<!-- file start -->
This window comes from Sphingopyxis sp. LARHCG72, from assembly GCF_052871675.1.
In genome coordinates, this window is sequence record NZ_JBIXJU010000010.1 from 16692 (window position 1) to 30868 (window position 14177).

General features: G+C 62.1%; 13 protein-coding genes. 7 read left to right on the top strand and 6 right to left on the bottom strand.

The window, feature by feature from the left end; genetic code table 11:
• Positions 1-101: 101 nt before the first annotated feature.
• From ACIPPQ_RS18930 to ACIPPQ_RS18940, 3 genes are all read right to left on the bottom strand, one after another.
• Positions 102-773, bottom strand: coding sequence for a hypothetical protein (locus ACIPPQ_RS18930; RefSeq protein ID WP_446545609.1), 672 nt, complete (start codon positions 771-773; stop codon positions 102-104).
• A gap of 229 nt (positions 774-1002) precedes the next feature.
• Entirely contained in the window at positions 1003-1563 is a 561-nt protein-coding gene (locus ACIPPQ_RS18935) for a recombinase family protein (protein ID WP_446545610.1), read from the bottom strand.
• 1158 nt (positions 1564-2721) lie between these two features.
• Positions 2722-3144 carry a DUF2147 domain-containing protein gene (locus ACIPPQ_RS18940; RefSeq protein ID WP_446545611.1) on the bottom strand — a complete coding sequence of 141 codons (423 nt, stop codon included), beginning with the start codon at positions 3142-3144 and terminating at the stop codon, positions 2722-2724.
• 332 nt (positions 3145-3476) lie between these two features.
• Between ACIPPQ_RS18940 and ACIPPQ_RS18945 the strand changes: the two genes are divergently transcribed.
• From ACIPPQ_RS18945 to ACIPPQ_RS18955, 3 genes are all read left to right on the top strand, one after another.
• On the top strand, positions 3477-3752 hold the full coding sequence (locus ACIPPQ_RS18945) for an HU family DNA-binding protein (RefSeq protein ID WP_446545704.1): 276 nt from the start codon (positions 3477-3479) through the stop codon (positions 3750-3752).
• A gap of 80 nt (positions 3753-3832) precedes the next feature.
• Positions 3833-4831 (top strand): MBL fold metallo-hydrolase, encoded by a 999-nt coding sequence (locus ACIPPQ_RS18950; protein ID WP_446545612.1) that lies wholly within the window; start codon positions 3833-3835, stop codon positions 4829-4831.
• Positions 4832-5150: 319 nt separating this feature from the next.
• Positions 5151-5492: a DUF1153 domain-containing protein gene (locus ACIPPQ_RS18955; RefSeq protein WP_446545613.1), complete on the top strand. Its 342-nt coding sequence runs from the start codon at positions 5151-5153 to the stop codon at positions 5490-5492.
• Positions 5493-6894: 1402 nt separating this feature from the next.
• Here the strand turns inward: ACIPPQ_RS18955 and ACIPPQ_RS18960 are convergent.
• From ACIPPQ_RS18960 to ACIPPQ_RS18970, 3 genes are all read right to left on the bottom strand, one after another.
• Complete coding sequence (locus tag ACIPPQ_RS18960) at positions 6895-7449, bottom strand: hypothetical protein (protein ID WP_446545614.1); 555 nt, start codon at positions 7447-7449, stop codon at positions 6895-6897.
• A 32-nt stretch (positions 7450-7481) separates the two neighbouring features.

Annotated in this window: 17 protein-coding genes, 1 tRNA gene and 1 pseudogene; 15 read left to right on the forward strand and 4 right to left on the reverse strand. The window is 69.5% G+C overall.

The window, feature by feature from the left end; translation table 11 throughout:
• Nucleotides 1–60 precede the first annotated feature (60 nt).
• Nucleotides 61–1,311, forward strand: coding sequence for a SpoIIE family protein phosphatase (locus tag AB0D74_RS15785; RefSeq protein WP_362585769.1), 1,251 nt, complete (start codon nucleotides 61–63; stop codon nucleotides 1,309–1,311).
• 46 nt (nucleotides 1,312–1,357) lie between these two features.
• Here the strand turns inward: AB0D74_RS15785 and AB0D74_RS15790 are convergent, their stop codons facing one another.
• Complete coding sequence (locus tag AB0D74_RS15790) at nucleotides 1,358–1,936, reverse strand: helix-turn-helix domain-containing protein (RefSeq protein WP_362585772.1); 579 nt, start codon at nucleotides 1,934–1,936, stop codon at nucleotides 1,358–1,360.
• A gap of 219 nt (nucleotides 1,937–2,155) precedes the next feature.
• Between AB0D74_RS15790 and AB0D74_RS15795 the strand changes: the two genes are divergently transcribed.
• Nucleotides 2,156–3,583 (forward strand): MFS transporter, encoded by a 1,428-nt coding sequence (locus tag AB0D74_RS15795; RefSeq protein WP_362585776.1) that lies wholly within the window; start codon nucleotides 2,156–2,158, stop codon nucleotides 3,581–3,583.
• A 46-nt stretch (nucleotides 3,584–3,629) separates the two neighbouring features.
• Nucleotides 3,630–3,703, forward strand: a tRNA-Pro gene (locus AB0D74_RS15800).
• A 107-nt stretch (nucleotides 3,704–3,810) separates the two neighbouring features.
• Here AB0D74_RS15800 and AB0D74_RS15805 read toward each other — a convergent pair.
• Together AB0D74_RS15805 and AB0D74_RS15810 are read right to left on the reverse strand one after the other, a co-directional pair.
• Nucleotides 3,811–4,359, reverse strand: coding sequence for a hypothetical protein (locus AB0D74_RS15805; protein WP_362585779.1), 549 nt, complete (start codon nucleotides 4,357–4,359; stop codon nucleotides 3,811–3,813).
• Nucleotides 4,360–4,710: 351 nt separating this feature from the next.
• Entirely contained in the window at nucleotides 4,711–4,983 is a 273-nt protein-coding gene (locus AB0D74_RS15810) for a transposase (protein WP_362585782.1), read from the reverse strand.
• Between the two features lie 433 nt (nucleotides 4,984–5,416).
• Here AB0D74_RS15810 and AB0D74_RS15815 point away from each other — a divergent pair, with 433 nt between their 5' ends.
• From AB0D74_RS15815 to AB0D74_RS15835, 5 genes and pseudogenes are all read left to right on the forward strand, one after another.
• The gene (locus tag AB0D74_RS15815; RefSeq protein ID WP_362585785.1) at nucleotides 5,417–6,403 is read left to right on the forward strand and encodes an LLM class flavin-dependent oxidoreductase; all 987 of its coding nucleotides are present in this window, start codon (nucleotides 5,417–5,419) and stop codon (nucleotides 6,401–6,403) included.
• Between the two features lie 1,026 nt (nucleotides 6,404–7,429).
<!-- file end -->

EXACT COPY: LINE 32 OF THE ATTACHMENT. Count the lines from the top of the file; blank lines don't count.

• A gap of 219 nt (nucleotides 1,937–2,155) precedes the next feature.